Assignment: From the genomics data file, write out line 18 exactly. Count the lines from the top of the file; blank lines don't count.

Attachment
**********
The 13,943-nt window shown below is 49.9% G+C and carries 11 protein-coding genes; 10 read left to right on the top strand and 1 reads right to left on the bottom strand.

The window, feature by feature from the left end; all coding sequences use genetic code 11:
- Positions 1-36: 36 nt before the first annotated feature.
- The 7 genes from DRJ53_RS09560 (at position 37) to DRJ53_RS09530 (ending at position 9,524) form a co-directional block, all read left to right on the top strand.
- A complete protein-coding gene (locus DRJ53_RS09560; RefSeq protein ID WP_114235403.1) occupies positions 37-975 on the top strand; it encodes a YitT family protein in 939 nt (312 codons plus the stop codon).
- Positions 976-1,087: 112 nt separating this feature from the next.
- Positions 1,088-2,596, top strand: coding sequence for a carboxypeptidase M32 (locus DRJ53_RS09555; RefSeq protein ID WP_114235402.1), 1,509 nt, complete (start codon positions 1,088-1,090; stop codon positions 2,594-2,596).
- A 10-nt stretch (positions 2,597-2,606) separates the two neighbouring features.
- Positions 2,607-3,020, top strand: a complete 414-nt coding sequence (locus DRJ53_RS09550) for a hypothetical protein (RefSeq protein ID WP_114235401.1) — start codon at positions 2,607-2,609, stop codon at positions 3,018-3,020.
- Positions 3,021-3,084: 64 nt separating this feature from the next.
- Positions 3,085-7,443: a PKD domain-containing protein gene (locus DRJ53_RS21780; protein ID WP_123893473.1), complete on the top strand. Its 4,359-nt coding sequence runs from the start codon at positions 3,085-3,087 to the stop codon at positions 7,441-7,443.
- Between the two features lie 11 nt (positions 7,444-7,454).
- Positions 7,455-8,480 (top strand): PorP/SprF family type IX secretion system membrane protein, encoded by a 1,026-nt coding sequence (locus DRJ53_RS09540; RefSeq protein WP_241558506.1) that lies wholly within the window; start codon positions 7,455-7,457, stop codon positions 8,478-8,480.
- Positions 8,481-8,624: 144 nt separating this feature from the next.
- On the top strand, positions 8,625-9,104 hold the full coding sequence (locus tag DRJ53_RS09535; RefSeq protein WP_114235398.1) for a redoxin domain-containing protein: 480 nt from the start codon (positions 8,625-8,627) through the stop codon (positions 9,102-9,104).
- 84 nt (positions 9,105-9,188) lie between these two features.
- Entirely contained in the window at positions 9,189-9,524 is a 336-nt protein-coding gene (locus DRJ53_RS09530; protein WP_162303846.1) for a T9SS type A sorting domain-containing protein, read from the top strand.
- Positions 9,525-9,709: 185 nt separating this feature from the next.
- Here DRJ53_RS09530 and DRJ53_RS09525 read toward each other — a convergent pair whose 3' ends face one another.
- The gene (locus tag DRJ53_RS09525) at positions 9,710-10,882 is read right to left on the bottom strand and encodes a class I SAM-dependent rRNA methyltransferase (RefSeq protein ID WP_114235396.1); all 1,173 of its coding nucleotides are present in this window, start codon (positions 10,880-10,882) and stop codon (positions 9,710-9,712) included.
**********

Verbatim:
- Positions 9,525-9,709: 185 nt separating this feature from the next.